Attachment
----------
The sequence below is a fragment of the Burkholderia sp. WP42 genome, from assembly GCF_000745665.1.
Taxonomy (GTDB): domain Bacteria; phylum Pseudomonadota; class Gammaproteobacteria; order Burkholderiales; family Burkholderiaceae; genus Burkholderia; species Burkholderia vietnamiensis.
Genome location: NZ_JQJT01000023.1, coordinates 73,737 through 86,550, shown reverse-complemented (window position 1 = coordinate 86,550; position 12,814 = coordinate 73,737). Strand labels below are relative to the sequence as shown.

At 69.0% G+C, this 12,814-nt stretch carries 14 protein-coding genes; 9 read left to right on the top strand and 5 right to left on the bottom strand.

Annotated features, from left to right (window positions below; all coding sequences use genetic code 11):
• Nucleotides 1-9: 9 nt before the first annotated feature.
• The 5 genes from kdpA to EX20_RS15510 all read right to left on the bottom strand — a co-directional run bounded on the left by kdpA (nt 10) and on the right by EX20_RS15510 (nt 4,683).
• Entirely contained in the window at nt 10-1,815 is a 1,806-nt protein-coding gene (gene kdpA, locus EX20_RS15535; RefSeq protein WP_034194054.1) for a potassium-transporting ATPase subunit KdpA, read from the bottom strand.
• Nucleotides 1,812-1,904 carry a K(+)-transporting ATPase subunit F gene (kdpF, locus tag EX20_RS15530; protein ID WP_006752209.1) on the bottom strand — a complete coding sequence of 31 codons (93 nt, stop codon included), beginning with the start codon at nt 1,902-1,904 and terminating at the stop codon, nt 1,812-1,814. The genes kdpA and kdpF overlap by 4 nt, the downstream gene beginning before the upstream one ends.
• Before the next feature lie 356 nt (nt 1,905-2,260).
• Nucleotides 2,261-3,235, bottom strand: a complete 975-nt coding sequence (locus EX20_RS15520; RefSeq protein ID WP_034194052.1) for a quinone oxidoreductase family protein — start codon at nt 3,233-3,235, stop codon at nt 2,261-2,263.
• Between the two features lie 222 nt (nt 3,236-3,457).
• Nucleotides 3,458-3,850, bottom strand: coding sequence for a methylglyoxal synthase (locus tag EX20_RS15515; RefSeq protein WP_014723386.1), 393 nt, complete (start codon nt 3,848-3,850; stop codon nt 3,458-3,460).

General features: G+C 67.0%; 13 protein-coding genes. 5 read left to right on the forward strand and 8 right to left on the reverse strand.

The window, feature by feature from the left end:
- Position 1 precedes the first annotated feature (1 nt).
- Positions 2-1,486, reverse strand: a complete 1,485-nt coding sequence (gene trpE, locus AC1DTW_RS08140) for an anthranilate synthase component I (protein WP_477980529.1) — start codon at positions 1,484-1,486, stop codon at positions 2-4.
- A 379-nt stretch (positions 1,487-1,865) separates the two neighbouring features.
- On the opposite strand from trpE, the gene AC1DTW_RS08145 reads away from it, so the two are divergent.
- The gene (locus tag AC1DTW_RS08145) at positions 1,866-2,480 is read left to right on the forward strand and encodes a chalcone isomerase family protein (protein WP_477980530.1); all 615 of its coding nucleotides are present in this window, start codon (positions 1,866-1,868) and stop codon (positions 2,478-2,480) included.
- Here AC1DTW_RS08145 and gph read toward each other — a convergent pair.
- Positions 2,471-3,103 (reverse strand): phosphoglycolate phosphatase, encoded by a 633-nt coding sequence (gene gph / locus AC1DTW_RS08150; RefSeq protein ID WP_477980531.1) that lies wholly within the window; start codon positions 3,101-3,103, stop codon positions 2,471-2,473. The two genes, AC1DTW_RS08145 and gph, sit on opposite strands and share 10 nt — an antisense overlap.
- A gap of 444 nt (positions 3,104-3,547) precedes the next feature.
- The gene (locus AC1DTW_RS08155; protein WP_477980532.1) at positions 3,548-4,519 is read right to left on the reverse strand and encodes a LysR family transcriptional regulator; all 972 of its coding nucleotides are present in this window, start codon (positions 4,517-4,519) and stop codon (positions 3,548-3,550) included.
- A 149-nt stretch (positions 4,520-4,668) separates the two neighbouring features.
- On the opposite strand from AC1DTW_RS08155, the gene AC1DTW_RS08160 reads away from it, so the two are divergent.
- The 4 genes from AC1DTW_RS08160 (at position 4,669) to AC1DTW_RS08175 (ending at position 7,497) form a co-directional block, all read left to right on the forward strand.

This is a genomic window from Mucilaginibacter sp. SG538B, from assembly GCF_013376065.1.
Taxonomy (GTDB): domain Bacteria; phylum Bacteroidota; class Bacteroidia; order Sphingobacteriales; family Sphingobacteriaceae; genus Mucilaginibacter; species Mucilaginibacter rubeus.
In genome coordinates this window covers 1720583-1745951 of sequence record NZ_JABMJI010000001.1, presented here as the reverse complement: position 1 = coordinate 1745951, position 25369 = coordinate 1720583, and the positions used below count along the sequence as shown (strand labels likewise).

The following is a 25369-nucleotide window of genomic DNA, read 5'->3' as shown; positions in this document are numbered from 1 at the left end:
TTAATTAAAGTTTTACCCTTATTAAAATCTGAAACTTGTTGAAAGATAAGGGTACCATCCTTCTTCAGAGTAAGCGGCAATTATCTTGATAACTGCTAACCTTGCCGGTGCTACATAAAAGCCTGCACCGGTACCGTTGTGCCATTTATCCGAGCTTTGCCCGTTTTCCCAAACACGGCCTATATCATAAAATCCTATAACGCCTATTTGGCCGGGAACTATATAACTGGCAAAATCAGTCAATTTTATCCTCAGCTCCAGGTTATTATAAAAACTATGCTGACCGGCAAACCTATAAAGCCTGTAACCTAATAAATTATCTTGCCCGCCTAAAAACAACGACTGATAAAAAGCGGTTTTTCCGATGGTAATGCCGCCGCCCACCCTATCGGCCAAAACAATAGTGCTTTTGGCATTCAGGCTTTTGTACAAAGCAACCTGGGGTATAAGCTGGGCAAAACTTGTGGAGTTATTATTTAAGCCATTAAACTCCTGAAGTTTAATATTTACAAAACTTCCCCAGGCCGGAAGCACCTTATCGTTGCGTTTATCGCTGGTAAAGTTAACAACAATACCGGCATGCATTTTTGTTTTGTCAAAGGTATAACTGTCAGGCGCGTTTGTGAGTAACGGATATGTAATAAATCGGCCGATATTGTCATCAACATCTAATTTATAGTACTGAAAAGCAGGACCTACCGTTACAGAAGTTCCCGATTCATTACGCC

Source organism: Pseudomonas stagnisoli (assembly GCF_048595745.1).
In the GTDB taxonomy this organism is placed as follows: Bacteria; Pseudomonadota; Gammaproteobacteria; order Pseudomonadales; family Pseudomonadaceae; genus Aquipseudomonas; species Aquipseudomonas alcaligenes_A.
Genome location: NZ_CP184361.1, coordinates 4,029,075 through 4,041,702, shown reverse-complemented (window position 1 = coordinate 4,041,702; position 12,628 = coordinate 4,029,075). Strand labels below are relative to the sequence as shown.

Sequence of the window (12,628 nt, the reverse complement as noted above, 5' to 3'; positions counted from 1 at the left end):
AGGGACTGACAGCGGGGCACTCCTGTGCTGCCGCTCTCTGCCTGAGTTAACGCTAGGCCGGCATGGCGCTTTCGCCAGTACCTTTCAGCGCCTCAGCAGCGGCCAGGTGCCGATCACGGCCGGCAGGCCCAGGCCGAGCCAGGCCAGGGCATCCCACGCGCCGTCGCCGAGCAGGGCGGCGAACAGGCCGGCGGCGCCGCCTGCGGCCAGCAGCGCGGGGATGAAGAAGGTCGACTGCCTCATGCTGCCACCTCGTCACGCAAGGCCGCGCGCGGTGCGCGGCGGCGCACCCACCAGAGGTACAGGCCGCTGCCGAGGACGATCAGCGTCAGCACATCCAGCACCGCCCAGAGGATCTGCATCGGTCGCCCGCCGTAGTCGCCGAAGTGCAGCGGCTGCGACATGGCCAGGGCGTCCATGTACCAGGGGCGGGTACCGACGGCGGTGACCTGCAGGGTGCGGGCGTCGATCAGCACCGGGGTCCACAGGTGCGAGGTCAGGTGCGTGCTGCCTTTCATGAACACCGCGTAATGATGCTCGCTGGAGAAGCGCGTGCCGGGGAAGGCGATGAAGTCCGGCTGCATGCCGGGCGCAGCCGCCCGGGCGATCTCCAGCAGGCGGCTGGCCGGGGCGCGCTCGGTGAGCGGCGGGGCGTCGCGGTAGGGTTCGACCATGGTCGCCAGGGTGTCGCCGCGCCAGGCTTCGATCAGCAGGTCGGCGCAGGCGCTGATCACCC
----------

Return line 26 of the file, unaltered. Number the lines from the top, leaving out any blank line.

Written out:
- On the opposite strand from AC1DTW_RS08155, the gene AC1DTW_RS08160 reads away from it, so the two are divergent.